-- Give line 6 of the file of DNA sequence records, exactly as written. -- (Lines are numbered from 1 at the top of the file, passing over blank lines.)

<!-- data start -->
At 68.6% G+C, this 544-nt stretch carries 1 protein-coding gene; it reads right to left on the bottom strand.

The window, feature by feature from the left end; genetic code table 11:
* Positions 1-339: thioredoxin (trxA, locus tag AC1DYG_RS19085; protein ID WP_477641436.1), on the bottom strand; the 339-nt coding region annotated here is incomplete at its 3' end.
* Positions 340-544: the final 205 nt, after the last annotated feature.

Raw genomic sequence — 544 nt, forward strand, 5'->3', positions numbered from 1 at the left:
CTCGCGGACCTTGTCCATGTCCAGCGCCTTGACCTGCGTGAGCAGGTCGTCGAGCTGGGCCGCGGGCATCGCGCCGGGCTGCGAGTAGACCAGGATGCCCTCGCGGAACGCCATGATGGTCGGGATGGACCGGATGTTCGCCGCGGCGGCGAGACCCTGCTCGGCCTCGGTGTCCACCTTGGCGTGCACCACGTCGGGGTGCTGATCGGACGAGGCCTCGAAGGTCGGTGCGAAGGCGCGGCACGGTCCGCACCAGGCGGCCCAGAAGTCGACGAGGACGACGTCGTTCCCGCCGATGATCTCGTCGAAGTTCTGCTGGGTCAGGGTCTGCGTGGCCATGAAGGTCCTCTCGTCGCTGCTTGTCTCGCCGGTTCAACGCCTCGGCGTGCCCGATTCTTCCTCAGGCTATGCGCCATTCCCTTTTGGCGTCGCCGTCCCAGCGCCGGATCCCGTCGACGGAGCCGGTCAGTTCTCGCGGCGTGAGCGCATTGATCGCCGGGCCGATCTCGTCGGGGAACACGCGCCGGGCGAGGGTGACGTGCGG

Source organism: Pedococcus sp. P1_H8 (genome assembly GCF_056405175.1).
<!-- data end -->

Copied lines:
CTCGCGGACCTTGTCCATGTCCAGCGCCTTGACCTGCGTGAGCAGGTCGTCGAGCTGGGCCGCGGGCATCGCGCCGGGCTGCGAGTAGACCAGGATGCCCTCGCGGAACGCCATGATGGTCGGGATGGACCGGATGTTCGCCGCGGCGGCGAGACCCTGCTCGGCCTCGGTGTCCACCTTGGCGTGCACCACGTCGGGGTGCTGATCGGACGAGGCCTCGAAGGTCGGTGCGAAGGCGCGGCACGGTCCGCACCAGGCGGCCCAGAAGTCGACGAGGACGACGTCGTTCCCGCCGATGATCTCGTCGAAGTTCTGCTGGGTCAGGGTCTGCGTGGCCATGAAGGTCCTCTCGTCGCTGCTTGTCTCGCCGGTTCAACGCCTCGGCGTGCCCGATTCTTCCTCAGGCTATGCGCCATTCCCTTTTGGCGTCGCCGTCCCAGCGCCGGATCCCGTCGACGGAGCCGGTCAGTTCTCGCGGCGTGAGCGCATTGATCGCCGGGCCGATCTCGTCGGGGAACACGCGCCGGGCGAGGGTGACGTGCGG